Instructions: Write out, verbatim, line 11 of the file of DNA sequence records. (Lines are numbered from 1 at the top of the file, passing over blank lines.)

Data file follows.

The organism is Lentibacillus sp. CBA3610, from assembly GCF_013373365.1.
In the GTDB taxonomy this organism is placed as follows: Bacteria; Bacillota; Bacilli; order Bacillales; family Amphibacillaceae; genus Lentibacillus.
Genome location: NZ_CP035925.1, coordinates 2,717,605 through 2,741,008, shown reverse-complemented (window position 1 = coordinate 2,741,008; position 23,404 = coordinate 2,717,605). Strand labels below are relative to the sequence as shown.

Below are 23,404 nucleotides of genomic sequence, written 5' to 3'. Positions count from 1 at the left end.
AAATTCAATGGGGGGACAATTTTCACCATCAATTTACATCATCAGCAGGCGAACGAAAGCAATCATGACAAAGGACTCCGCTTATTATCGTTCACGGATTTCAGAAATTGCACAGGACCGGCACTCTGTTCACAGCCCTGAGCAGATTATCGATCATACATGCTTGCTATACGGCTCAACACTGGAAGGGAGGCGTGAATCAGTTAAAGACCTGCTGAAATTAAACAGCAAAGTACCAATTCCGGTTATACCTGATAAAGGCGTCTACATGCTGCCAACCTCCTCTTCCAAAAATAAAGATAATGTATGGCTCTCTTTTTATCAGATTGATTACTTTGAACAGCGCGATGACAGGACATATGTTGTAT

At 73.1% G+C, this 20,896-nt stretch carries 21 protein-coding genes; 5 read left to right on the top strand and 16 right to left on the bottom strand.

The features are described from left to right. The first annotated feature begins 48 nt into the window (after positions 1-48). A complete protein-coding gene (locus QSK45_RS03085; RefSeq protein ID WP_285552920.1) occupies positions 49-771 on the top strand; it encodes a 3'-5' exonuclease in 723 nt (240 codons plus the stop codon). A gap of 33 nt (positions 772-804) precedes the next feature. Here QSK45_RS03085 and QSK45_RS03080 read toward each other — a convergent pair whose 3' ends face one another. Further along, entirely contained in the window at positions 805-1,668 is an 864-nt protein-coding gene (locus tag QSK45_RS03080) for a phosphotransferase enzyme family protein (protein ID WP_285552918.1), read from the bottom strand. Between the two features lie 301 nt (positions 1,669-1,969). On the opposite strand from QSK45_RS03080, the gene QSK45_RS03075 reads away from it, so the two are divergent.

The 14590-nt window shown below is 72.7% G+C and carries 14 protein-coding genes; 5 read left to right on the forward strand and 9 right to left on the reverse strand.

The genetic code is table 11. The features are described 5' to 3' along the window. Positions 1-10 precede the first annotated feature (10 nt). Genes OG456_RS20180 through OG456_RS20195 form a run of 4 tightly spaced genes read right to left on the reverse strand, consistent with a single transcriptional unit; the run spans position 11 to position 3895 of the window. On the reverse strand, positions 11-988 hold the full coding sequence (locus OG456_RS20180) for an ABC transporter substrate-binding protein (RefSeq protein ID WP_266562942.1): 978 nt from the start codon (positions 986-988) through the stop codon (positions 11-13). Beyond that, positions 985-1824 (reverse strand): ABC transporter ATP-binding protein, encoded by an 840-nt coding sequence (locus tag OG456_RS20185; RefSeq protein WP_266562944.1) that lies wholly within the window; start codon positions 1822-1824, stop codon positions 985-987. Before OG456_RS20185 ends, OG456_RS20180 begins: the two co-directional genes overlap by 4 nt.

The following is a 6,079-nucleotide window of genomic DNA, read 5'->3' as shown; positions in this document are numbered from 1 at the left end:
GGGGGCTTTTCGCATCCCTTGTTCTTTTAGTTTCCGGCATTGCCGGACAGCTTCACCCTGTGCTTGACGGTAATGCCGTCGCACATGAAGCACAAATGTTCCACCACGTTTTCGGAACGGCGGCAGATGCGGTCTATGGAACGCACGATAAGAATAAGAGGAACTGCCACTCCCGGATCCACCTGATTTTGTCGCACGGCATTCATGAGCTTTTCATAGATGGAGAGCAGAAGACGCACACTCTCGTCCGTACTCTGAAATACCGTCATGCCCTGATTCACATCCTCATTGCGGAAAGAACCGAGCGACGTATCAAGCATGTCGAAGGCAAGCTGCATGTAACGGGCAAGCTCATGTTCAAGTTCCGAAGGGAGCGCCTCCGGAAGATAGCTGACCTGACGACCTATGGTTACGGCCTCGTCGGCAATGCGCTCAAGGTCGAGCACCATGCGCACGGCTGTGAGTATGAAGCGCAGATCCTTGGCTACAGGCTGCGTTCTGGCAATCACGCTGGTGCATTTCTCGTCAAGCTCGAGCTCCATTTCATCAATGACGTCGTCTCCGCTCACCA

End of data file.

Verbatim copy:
GGGGGCTTTTCGCATCCCTTGTTCTTTTAGTTTCCGGCATTGCCGGACAGCTTCACCCTGTGCTTGACGGTAATGCCGTCGCACATGAAGCACAAATGTTCCACCACGTTTTCGGAACGGCGGCAGATGCGGTCTATGGAACGCACGATAAGAATAAGAGGAACTGCCACTCCCGGATCCACCTGATTTTGTCGCACGGCATTCATGAGCTTTTCATAGATGGAGAGCAGAAGACGCACACTCTCGTCCGTACTCTGAAATACCGTCATGCCCTGATTCACATCCTCATTGCGGAAAGAACCGAGCGACGTATCAAGCATGTCGAAGGCAAGCTGCATGTAACGGGCAAGCTCATGTTCAAGTTCCGAAGGGAGCGCCTCCGGAAGATAGCTGACCTGACGACCTATGGTTACGGCCTCGTCGGCAATGCGCTCAAGGTCGAGCACCATGCGCACGGCTGTGAGTATGAAGCGCAGATCCTTGGCTACAGGCTGCGTTCTGGCAATCACGCTGGTGCATTTCTCGTCAAGCTCGAGCTCCATTTCATCAATGACGTCGTCTCCGCTCACCA